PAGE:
The notion underlying this theory is probably true, but the theory itself can hardly stand. Passing minor matters by, I would ask the reader to consider the following remarks. (a) If, as seems to be maintained, the spectator does not notice the indications of 'Short Time' at all, how can they possibly affect him? The passion, vehemence and haste of Othello affect him, because he perceives them; but if he does not perceive the hints which show the duration of the action from the arrival in Cyprus to the murder, these hints have simply no existence for him and are perfectly useless. The theory, therefore, does not explain the existence of 'Short Time.' (b) It is not the case that 'Short Time' is wanted only to produce an impression of vehemence and haste, and 'Long Time' for probability. The 'Short Time' is equally wanted for probability: for it is grossly improbable that Iago's intrigue should not break down if Othello spends a week or weeks between the successful temptation and his execution of justice. (c) And this brings me to the most important point, which appears to have escaped notice. The place where 'Long Time' is wanted is not within Iago's intrigue. 'Long Time' is required simply and solely because the intrigue and its circumstances presuppose a marriage consummated, and an adultery possible, for (let us say) some weeks. But, granted that lapse between the marriage and the temptation, there is no reason whatever why more than a few days or even one day should elapse between this temptation and the murder. The whole trouble arises because the temptation begins on the morning after the consummated marriage. Let some three weeks elapse between the first night at Cyprus and the temptation; let the brawl which ends in the disgrace of Cassio occur not on that night but three weeks later; or again let it occur that night, but let three weeks elapse before the intercession of Desdemona and the temptation of Iago begin. All will then be clear. Cassio has time to make acquaintance with Bianca, and to neglect her: the Senate has time to hear of the perdition of the Turkish fleet and to recall Othello: the accusations of Iago cease to be ridiculous; and the headlong speed of the action after the temptation has begun is quite in place. Now, too, there is no reason why we should not be affected by the hints of time ('to-day,' 'to-night,' 'even now'), which we do perceive (though we do not calculate them out). And, lastly, this supposition corresponds with our natural impression, which is that the temptation and what follows it take place some little while after the marriage, but occupy, themselves, a very short time.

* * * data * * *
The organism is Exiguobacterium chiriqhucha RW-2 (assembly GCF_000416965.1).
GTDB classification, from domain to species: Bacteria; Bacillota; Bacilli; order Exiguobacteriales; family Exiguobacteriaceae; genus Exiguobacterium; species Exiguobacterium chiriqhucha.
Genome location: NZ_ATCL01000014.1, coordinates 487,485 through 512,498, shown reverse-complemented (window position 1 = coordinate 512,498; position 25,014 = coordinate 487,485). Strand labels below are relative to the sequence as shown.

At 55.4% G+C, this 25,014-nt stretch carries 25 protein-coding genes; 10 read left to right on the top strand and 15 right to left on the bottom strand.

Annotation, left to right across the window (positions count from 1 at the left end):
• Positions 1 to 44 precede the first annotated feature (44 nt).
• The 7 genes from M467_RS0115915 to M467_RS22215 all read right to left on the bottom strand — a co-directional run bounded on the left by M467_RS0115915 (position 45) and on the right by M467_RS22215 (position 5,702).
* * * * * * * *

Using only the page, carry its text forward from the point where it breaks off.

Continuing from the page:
Now, of course, the supposition just described is no fact. As the play stands, it is quite certain that there is no space of three weeks, or anything like it, either between the arrival in Cyprus and the brawl, or between the brawl and the temptation. And I draw attention to the supposition chiefly to show that quite a small change would remove the difficulties, and to insist that there is nothing wrong at all in regard to the time from the temptation onward. How to account for the existing contradictions I do not at all profess to know, and I will merely mention two possibilities.